In conclusion, in terms of QOC in PCUs, most diabetic patients receive essential diabetes examination but still cannot achieve goals of diabetic control. Diabetic retinopathy is a major microvascular complication in an urban population. Associated risk factors include diabetes longer than 6 years, obesity with abnormal lipid profiles were significantly at risk for poor glycemic control and diabetic retinopathy. The relationship between glycemic levels and lipid levels can be an early warning indicator for the development of vascular complications in T2DM participants. Therefore, all diabetic patients should be aware of both essential screening and goals of treatment to reduce risk of complications in future.

Availability of data and materials

The datasets used and analyzed during the current study are available from the corresponding author on reasonable request.



Type 2 diabetic mellitus


Non-communicable diseases


Thai National Health Examination Survey


Quality of diabetic care


Clinical targets of care


Processes of care


Adjust odd ratio


Primary care units


Diabetes nephropathy


Diabetes retinopathy


Glycosylated hemoglobin A1C


American Diabetes Association


Body mass index


Systolic blood pressure


Diastolic blood pressure


Fasting blood glucose


Total cholesterol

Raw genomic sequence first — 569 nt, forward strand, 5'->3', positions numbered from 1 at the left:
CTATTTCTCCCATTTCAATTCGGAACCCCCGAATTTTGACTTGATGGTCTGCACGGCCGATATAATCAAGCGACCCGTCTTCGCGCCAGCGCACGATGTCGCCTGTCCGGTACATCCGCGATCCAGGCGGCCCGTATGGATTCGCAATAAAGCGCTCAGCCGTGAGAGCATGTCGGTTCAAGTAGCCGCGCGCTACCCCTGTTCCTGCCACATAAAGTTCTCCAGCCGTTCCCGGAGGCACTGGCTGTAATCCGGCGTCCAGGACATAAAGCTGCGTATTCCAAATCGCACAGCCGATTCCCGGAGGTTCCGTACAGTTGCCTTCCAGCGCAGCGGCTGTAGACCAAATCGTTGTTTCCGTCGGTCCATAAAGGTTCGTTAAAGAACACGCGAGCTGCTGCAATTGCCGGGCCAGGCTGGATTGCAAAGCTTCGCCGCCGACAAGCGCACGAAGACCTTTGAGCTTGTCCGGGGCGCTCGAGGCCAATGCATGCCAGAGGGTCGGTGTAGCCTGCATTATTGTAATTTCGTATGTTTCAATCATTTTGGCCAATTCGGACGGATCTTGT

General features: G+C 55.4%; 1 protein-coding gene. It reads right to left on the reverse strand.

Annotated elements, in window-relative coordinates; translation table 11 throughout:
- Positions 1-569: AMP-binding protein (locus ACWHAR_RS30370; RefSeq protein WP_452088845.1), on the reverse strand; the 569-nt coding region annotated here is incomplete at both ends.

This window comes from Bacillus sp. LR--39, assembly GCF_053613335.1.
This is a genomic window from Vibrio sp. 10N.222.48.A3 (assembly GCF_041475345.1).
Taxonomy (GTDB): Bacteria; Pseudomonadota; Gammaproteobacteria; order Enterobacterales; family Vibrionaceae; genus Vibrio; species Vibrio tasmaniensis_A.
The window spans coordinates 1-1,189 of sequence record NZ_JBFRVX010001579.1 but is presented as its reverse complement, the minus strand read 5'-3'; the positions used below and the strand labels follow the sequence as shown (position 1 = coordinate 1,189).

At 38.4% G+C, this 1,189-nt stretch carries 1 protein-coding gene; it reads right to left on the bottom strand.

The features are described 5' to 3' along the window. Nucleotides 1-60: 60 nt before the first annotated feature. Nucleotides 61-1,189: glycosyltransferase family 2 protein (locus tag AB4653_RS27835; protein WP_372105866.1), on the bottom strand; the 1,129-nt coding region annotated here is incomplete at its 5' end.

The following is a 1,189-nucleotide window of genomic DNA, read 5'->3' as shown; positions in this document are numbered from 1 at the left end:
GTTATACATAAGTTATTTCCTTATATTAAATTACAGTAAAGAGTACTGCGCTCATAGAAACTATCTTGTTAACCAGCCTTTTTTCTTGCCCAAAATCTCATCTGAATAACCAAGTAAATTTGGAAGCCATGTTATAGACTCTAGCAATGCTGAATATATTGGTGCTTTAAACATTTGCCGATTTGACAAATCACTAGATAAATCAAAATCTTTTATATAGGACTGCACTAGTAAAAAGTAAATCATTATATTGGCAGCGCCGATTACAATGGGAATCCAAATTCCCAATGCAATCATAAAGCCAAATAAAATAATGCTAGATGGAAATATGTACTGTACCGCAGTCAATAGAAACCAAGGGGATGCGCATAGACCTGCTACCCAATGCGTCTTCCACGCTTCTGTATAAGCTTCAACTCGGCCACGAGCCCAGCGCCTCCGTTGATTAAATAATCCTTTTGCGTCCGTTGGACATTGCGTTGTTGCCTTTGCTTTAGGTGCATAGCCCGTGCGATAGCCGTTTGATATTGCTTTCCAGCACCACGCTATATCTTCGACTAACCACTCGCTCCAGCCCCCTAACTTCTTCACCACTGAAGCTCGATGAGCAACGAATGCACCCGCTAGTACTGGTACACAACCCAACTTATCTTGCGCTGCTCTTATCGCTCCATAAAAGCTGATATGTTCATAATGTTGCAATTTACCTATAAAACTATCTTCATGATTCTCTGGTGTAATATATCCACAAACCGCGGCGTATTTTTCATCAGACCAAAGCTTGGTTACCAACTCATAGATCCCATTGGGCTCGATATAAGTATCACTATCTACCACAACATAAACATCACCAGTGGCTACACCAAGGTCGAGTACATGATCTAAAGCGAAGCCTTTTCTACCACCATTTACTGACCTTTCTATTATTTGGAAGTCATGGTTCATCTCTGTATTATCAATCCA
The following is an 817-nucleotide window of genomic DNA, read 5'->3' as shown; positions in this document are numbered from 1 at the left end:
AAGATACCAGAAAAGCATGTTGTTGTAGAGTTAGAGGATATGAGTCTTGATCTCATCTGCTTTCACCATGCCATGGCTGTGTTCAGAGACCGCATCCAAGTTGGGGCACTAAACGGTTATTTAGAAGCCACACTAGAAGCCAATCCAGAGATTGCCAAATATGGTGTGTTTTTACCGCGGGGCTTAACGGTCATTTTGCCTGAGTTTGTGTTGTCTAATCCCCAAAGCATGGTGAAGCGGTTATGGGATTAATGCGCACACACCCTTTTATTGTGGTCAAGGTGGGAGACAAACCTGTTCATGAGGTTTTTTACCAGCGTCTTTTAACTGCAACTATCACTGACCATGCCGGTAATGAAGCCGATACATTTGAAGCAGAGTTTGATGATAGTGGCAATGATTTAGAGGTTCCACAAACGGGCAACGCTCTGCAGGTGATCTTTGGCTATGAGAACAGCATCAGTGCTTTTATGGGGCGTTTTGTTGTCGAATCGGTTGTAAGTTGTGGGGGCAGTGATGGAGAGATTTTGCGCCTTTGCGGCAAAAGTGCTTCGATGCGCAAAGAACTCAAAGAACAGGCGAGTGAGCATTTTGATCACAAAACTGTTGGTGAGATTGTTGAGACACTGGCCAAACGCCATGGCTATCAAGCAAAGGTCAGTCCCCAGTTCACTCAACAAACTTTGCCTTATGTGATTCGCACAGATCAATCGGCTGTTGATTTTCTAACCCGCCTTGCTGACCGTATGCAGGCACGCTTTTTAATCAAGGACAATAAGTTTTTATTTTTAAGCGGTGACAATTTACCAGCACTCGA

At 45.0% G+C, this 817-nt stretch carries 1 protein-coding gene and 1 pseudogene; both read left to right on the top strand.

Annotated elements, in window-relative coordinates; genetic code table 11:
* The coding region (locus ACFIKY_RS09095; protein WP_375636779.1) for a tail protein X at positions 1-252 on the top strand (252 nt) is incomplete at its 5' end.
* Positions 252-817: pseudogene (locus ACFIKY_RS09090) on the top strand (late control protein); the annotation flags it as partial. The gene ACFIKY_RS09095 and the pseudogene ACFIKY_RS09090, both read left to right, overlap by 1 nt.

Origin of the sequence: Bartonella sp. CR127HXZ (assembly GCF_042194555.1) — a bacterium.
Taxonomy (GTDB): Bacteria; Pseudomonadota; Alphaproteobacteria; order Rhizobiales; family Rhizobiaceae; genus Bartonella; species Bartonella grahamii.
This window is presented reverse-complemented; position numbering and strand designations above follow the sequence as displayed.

High-density lipoprotein cholesterol


Low-density lipoprotein cholesterol


Aspartate transaminase


Alanine aminotransferase


Non-proliferative diabetic retinopathy


Proliferative diabetic retinopathy


Albumin-to-creatinine ratio


Kidney Disease Improving Global Outcomes




Estimated glomerular filtration rate


Blood pressure


Standard error of mean


Odds ratio; CI: confidence interval


Waist circumference


The universal health care


The Institute of Medicine


The American Association of Colleges of Nursing


Primary care providers


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Authors are very grateful for the study participants, data collections and supervision.


This work was supported by Research Division, Faculty of Medicine Siriraj Hospital, Mahidol University (IO) R016132013. The funder had no role in the design of the study and collection, analysis, and interpretation of the data and in manuscript preparation.

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Authors and Affiliations